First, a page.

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Measure JJJ: Angelenos overwhelmingly support affordable housing mandate

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The measure has local hiring provisions, too

A proposal aimed at hiring local workers and bringing more affordable housing to the city of Los Angeles has passed after winning overwhelming support from nearly two-thirds of voters.

Measure JJJ aims to create more affordable housing by requiring developers to designate a certain percentage of condos and apartments in new residential buildings for low-income tenants. The mandate would apply to buildings that need special city approval or zoning changes to get built, typically because they’re bigger than what codes allow. It will also help local union members get work from the Los Angeles development boom by mandating that developers hire them—and pay them higher wages.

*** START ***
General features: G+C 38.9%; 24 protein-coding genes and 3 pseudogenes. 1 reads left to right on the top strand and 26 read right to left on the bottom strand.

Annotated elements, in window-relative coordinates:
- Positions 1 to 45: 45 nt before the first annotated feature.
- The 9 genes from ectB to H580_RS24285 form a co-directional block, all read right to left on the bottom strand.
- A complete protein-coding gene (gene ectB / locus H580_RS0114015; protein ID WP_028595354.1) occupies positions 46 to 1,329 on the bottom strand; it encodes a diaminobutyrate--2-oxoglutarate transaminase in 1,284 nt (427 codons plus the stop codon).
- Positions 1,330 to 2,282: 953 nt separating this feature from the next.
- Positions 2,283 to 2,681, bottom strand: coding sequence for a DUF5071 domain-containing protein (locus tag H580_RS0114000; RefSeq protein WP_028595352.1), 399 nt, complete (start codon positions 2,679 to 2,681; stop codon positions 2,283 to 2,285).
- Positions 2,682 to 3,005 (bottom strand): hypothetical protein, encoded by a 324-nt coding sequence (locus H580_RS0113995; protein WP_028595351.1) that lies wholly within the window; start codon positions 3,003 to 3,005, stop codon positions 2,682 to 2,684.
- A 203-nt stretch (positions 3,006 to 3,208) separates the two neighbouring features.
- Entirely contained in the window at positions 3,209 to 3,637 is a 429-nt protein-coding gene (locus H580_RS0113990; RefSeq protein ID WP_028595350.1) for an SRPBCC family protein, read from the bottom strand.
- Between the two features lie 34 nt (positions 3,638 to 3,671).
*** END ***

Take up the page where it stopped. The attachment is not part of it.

Measure JJJ was the result of an effort by unions and a variety of community groups, such as the Alliance for Community Transit-Los Angeles (ACT-LA) and the International Brotherhood of Electrical Workers, Local Union 11.

But while numerous housing advocacy groups backed Measure JJJ, support had not been universal among advocates for affordable housing, and the Los Angeles Times opposed the proposal. Still, JJJ’s win was significant: Nearly 64 percent of voters were in favor of the measure.